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Title: The Capability of Mobility in Kibera 'Slum', Kenya: An Ethnographic Study of How Young People Use and Appropriate New Media and ICTs
Authors: Kibere, Faith Njeri
Supervisors: Lunt, Peter
Reilly, Paul
Award date: 6-Jun-2016
Presented at: University of Leicester
Abstract: This multidisciplinary thesis explores the relationship between new media and young people in Kibera using ethnographic research methods. The research aim is to interrogate the optimism about the use of new media and ICTs for development by amplifying the rare voices of technology users in a marginalised context. The focus on young Kiberans is significant for emergent Global South media audience literature and the ICT4D (Information and Communication Technologies for Development) field. The communicative ecologies framework and the domestication of technologies approach facilitate the identification of dominant forms of local information and communication flows in the communicative environments of the young Kiberans. In light of the analysis of the empirical findings derived from 22 semi-structured interviews, participant observation, go-alongs and documentary evidence, the thesis argues that the mobile phone and the mobile Internet emerge as the most significant forms of new media and ICTs. Additionally, the local information flows of youth groups, youth forums, community radio ( Pamoja FM), Church and school emerge as complementary to the use and appropriation of new media and ICT artefacts. Grounded in the philosophical paradigm of critical realism and drawing upon Amartya Sen’s Capabilities Approach, the social conversion factor of educational attainment is identified as a dominant factor in enabling the Kiberans to appropriate the mobile phone and the mobile Internet into the capability of mobility, a form of development. The mobile phone emerges as a socio-cultural artefact that facilitates the maintenance and extension of social ties. However, the environmental conversion factor of Kibera as the young people’s place of residence and their perceived lower class restricts their creation and extension of social ties in higher class Kenyan networks. Therefore, “the digital spaces created by new media and ICT use and appropriation are simply continuities of the offline” hierarchical social environment in which they exist (boyd, 2013: 204)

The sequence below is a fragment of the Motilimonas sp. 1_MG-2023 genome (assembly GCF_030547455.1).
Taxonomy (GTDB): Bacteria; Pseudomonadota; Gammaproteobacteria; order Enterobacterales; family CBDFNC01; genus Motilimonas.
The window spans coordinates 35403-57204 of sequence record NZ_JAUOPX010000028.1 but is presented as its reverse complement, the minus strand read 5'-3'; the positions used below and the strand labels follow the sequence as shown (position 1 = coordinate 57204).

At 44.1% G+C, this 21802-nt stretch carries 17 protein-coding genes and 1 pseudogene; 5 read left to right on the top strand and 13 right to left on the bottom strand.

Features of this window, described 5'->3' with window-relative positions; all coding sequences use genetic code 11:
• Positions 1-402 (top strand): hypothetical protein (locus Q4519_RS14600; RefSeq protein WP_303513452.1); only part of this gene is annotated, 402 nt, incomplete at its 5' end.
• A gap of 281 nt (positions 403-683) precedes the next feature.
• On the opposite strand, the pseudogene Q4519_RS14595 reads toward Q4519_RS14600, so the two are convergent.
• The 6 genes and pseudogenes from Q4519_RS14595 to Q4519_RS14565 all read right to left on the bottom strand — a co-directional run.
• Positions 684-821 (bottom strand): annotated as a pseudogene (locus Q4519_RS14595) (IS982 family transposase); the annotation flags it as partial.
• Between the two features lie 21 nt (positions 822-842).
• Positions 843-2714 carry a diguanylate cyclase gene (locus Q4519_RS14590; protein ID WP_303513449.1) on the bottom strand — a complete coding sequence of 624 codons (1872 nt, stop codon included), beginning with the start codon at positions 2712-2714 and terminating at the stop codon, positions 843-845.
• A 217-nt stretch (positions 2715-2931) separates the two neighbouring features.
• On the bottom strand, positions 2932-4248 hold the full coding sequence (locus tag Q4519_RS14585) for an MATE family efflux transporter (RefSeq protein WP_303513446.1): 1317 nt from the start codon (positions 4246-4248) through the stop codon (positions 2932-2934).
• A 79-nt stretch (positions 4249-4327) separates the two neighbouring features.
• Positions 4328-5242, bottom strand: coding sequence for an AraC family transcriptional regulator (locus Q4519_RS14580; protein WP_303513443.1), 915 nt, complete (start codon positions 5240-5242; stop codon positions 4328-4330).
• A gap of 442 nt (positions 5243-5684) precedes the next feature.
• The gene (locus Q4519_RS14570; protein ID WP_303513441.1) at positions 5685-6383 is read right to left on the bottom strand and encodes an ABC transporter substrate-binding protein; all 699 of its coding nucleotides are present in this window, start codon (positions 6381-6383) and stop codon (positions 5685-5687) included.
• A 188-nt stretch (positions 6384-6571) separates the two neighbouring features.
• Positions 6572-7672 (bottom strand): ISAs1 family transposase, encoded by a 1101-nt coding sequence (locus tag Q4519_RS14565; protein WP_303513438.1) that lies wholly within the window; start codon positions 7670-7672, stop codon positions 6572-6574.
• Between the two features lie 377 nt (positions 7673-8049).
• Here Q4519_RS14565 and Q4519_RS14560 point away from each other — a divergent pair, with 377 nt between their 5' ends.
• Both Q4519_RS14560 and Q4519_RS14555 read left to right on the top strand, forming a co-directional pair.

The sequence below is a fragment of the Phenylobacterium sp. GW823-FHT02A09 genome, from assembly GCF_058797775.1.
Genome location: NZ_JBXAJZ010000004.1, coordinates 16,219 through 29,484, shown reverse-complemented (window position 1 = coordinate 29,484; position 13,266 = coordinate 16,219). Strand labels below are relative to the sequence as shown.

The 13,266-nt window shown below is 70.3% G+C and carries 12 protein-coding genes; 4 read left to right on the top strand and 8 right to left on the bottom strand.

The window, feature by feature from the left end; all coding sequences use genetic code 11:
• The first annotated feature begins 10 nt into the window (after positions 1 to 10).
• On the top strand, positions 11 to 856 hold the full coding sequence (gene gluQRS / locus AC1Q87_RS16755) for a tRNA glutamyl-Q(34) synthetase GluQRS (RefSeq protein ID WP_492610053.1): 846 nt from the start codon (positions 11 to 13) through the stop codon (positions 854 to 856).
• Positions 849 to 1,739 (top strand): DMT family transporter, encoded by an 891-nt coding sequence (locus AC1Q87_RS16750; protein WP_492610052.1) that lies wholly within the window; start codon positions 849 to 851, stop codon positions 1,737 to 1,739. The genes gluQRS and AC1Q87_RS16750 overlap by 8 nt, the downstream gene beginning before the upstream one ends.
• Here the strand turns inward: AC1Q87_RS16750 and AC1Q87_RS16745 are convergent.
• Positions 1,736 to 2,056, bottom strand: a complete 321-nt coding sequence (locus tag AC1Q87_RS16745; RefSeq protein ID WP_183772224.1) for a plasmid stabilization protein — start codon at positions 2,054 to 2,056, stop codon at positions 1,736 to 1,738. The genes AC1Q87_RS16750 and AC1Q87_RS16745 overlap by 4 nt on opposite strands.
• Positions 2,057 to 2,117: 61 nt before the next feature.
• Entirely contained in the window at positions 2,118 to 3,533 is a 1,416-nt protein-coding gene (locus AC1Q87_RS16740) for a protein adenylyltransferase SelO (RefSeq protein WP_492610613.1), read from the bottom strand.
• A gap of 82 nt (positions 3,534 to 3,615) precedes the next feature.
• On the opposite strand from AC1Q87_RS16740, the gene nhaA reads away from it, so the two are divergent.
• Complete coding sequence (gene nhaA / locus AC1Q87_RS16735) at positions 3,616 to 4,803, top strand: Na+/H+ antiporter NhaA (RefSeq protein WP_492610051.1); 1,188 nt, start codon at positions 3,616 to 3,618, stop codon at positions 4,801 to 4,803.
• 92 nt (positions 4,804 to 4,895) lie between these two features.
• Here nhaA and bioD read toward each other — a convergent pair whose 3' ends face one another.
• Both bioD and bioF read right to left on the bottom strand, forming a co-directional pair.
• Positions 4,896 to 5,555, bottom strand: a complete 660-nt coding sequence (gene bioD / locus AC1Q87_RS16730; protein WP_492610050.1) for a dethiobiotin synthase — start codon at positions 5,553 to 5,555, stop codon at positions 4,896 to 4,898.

Type: Thesis
Level: Doctoral
Qualification: PhD
Rights: Copyright © the author. All rights reserved.
Appears in Collections:Theses, Dept. of Media and Communication
Leicester Theses

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